The music industry is not exactly known for self-restraint. Ego runs rampant in the form of trashed hotel rooms (looking at you, Led Zeppelin), vitamin water for pet dogs (ahem, Mariah), and bitter feuds for artistic control (uh … any band with more than one person in it). These are extreme examples taken from the top tier of music celebrity. Drift down quite a bit farther, however, and you’ll find ego abated. You’ll find Dave Rawlings.
The name Dave Rawlings might not immediately drop like a quarter into the mental juke box, so that your mind starts playing his tunes. Perhaps, though, you’ve heard of Gillian Welch, who rose to prominence when she was featured on the O Brother, Where Art Thou? soundtrack. Rawlings has been with Welch since the beginning as the guitar slinger and vocal harmonizer who complements her singing, from the boot-stomping joy of “Red Clay Halo” to the silver-tinged ache of “Hard Times” to the slow hypnotic burn of “I Dream a Highway.” Although an accomplished acoustic picker in his own right—as well as a songwriter who has also worked with the likes of Ryan Adams, Conor Oberst, and Old Crow Medicine Show—Rawlings hadn’t traded on his own name until he released A Friend of a Friend in 2009 as Dave Rawlings Machine.
I recently had the pleasure of taking in a show by the Machine at the Brown Theatre in Louisville, Ky. The five-piece band was a delight and I’ve been humming songs like “Cumberland Gap” and “Good God, a Woman” in the days since. But something else was on display that evening that has lingered in my mind, making a deeper impression than even the music.
When a musician strikes out on their own after more than a decade of recording and touring with a particular group, this can signal a sense of discontent. Yet when Rawlings branched out, Gillian Welch came with him, taking no-name billing and singing harmonies for the band he now fronted. It was a total role reversal. It’s striking that he asked her to take a back seat. It’s striking that she did. It takes a lot of self-assurance to keep your higher-profile bandmate closely involved. It also takes a great deal of humility to step aside. Rawlings and Welch take this road less traveled. Ego shed for the sake of humility and generosity.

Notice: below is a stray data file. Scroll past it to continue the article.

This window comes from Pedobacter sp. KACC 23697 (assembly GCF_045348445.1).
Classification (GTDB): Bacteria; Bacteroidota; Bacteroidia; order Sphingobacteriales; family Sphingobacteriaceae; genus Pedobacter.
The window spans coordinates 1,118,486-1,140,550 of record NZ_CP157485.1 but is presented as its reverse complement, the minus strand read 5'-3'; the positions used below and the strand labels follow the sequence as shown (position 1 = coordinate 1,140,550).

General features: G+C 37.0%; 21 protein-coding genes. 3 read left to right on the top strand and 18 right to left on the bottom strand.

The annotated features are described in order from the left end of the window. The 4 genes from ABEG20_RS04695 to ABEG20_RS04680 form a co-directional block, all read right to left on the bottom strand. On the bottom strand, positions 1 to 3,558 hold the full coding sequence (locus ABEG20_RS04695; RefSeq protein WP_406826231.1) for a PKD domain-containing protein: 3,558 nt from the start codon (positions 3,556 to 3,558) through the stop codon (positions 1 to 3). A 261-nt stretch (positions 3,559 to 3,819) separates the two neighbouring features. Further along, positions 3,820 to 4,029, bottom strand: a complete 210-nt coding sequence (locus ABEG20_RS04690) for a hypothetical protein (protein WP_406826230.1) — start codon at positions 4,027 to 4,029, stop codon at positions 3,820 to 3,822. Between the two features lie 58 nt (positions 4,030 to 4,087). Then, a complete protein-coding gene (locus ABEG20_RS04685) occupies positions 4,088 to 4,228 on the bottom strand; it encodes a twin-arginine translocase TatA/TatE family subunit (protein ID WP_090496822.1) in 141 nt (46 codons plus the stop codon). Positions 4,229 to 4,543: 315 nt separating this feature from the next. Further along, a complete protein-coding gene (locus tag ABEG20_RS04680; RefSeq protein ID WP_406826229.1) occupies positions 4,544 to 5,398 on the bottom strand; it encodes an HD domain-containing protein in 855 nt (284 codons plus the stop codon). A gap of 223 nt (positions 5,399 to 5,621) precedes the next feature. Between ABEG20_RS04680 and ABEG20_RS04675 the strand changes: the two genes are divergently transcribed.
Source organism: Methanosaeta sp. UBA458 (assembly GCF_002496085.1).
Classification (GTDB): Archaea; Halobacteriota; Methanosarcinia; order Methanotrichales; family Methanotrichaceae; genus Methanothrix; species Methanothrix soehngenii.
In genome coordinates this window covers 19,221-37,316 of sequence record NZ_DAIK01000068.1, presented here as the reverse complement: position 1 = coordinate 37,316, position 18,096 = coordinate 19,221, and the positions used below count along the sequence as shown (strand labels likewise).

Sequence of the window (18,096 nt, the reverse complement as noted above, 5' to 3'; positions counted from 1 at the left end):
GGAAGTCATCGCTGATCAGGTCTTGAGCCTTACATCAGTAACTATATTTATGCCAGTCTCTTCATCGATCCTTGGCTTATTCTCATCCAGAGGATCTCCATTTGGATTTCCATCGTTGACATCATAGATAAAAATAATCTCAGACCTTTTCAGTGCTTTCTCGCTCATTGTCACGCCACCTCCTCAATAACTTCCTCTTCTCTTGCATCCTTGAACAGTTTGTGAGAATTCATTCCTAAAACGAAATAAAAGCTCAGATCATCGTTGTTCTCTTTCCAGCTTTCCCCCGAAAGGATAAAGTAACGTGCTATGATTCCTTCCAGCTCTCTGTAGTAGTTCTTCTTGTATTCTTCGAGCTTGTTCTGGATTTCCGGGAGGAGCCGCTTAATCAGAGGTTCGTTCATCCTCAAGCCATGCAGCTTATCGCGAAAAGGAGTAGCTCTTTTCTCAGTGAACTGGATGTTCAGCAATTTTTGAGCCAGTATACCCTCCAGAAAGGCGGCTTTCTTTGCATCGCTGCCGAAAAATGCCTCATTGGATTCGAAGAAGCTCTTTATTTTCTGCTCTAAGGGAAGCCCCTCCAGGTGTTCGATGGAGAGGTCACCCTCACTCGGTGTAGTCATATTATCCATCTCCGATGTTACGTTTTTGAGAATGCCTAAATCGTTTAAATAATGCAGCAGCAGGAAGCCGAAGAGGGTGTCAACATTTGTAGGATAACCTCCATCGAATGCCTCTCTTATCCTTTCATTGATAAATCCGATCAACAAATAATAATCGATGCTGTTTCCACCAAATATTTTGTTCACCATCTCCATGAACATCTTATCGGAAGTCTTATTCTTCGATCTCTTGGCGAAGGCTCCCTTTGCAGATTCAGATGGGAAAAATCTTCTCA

The show itself crystallized Rawlings’ generosity as a performer. First, consider the logistics of live folk music. The musicians on stage were armed with an array of vintage instruments that mostly predated electronic amplification. It’s almost sacrilege to drill holes in perfect craftsmanship and add magnetic guitar pickups to amplify their sound, yet you still need them to be loud enough to hear in a crowded theater. So every instrument had its own external microphone. This kind of setup requires a great deal of listening on the part of the players, as each leans into and out of their mic’s cardioid field to balance the sound of the band. With such fluid dynamics, deference occupies everyone’s mind.
As the band leader, Rawlings doubled down on this generosity with several acts of surrender. Every musician in the band who had a record of their own got to take the lead and sing a song or two. The show ended with a Welch-led rendition of “Didn’t Leave Nobody But the Baby,” sung acapella as all five musicians gathered around one microphone. For all his guitar chops and songwriting craft, Rawlings demonstrated that it is just as good to shine the spotlight as to stand in it. The evening was wonderful.
As a musician, I tend to leave a show wanting to practice my guitar. This time, though, I walked out of the theater with my wife and our friends most moved by the willful lifting up of others. I left wanting to practice generosity. Indeed, the generosity I witnessed onstage reminded me of the love Paul writes about in Romans 12. A sincere love, founded in Christ, that honors others above ourselves. A love that flows from the heart into the world as hospitality.
Hospitality requires us to make space, including the sonic space to listen. When we are in the same room together, we have a precious opportunity to let others be heard, but more so, to play along with the song they sing. Rejoicing with them if they rejoice. Weeping with them as they weep.
This isn’t always as easy as it sounds. We are not unlike musicians in that we are all playing a song and we all want to be heard. Living amidst the indelicacy of our social-media age, full of self-broadcasting opinion and personal politic at full volume, the noise we all make can generate an unbearable wall of sound that is, at heart, the sound of pride. In a sermon on Romans 12, Martyn Lloyd-Jones noted, “Without a single exception, the ultimate problem with every human being is the problem of the self, the problem of pride. And involved in pride, of course, is jealousy and envy.” When it comes to hearing others’ stories, “…the element of competition comes in.”
It takes an act of generosity, of giving, to silence our self in order to hear what’s going on with someone else. If we give away our jealousy and envy, the fruit of relational generosity will grow. Sharing in others’ sorrow may not erase their pain, but it will soften it. Celebrating others’ joy multiplies the delight of everyone involved. Imagine a community where this kind of empathy, this surrender of self for the sake of lifting up others, is the norm. Where love moves like a well-oiled machine. Imagine the health. Imagine the friendship. Imagine the hope. Imagine the music we could make in a world overwhelmed by noise. It might even become a song people want to join.